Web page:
Furthermore, the Bank is providing sizeable positive net flows to Zambia. Under IDA19, the Bank is committing approximately $959 million to support Zambia’s recovery from the multiple debt and economic crises and help to institute reforms for inclusive growth and poverty reduction. Of this, U$$294 million has already been committed for scaling up social cash transfers and projects to strengthen the COVID-19 response, including vaccination and emergency health financing to improve service delivery.

The remaining U$$665 million will be presented in three operations to the World Bank Board for approval within June 2022. The program includes two results-based operations, the first to reinvigorate growth in agriculture and support reform of the agricultural subsidy regime and the second to strengthen decentralized public service delivery while enhancing public financial management, accountability, and citizen engagement and will support the increased resource allocation towards Constituency Development Fund. The third operation will finance additional social protection spending in response to various shocks.

Furthermore, upon agreement of the Country Assistance Strategy during the second half of 2022, financing is also expected from the Africa Development Bank (AfDB) over the next 3 years. This implies that over the medium-term, an estimated US$500 million or more will be available to Zambia (through the Africa Development Fund), for economic and social development. This is another demonstration of a functional and cordial relationship between Zambia and her multilateral partners.

Going forward, the Government will continue to work tirelessly toward returning the country to a state of fiscal stability that will facilitate sustainable growth. Through the soon-to-be-launched Eighth National Development Plan (8NDP), the Public-Private Dialogue Forum and other development delivery frameworks, the New Dawn Administration will continue to make sincere efforts targeted at trending the living conditions of our fellow citizens towards equal opportunities, sustained prosperity and poverty reduction, on the platform of a stabilized and transformed economy that inspires improved investor confidence, facilitates more local and foreign investments, creates more opportunities and jobs, and nurtures the economic freedom of the people of Zambia.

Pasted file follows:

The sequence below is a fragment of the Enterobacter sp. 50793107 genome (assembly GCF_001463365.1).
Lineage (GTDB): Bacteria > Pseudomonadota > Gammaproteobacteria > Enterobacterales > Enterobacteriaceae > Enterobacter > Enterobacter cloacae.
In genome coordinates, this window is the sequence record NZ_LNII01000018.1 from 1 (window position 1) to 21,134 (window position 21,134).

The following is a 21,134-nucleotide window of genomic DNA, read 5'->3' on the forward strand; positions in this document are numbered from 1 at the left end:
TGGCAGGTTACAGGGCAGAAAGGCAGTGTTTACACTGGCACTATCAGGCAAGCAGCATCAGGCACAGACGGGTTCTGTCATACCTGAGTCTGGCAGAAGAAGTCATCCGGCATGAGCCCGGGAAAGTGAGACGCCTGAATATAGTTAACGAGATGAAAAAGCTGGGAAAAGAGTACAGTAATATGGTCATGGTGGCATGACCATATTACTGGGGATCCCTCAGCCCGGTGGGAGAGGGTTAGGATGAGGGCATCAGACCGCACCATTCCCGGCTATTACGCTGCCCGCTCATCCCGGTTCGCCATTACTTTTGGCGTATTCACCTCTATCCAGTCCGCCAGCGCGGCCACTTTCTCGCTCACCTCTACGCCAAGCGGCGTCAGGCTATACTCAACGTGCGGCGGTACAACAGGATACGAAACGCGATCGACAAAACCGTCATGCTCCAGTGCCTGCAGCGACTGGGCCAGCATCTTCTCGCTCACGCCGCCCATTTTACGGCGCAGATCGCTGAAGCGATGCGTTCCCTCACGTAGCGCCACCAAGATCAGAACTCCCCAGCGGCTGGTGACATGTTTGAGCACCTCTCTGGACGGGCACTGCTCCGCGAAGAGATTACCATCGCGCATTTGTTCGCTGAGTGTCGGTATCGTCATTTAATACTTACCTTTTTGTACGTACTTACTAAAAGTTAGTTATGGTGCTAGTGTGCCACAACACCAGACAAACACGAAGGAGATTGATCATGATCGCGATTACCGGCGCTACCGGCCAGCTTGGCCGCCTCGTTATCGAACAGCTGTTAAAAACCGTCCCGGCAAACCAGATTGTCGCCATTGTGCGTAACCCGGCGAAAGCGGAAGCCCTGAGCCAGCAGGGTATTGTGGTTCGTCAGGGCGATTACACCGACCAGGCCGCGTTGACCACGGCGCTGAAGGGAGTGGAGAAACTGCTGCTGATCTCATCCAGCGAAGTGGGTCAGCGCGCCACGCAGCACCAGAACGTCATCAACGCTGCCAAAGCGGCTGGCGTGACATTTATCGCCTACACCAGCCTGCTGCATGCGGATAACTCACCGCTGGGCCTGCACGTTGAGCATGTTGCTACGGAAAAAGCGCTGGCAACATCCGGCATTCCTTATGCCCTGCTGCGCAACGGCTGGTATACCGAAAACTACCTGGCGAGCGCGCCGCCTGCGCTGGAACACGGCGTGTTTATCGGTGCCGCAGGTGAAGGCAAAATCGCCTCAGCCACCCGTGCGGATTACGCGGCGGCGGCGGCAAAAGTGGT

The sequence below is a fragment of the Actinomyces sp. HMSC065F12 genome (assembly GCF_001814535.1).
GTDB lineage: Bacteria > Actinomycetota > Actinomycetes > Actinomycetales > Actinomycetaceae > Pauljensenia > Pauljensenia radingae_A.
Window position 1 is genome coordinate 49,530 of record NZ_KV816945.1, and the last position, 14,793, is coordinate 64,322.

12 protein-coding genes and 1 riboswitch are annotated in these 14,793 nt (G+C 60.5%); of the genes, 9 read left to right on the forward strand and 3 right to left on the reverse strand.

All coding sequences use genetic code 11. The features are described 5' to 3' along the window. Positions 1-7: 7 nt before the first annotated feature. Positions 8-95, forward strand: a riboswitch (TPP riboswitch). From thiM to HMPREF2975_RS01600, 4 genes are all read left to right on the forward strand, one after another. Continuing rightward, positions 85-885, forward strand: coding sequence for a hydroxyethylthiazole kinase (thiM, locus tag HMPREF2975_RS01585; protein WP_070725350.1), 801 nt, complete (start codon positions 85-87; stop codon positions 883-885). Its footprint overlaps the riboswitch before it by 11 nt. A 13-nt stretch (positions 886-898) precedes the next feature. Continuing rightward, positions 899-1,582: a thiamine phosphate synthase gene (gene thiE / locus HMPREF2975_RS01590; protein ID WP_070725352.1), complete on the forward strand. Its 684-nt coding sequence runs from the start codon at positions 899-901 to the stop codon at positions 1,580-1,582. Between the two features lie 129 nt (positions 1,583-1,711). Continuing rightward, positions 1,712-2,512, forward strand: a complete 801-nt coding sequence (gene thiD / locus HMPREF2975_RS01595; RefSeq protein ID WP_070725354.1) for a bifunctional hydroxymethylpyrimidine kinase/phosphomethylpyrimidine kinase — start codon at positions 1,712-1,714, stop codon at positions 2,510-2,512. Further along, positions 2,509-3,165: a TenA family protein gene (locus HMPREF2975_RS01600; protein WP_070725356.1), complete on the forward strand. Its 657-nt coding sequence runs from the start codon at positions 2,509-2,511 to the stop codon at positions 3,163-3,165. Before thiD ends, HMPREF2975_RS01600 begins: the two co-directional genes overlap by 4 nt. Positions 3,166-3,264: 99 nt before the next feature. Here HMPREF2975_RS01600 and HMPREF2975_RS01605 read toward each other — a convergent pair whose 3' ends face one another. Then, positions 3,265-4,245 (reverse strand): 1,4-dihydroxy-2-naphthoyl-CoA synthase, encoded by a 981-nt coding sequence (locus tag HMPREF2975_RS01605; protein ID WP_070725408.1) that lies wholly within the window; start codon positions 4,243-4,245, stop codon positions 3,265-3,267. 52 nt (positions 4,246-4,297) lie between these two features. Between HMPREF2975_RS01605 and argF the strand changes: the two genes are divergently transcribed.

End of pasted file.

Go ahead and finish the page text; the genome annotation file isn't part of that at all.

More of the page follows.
Issued by:
(Original Signed)
MINISTRY OF FINANCE AND NATIONAL PLANNING

11 COMMENTS

    • What did you save from privatization? Ask your government at the time what they did with the money that they got for the assets they sold during this process. You cannot be dull and sarcastic at the same time.

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  1. This whole long explanation has avoided what most Zambians want know. What conditions has the IMF and World bank set. What are they saying about subsidies, mines and other parastatals? We are worried because of what we experienced a few times IMF has experimented in Zambia. One of them led to privatization, loss of this country’s assets, job losses and high poverty levels.

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  2. We have confidence in your abilities UPND, Please soldier on. We know the damage was humongous ( PF guys including Kaizar and Henry, possibly looking for dictionaries at this juncture to understand the word)

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  3. I cannot understand what this is all about. The explanation is even more difficult to understand than the problem. ‘How is one plus one equal to two?’ Oh, well, when you multiply 100 by 2 you get 200. 200 divided by 4 gives 50. 50 is half of 100, so 50 x 2 is 100. If you divide 100 by 100 you get one. So, one plus one is two. You follow?’

  4. One thing is for sure: the problem was entirely the fault of that horrible thieving PF government lead by Edgar China Lungu!

  5. As it stands, Zambia is only third after South Africa and Namibia with a very high Gini coefficient. Whatever this means, is it just possible that we can pay attention to this state of affairs. Anyone who has been to Zambia can actually see this in action on the ground. Regardless of what this IMF deal brings, let’s pay attention to the unequal state of our beloved country. Please.

  6. This is it, let Emmanuel “Tombolilo” Mwamba with his Evelyn Hone College diploma in journalism now try to comprehend this. He will just go mad in his stupid small head. We told him this is above his pay check, ka Tombolilo kalya kabe kulimonesha ta!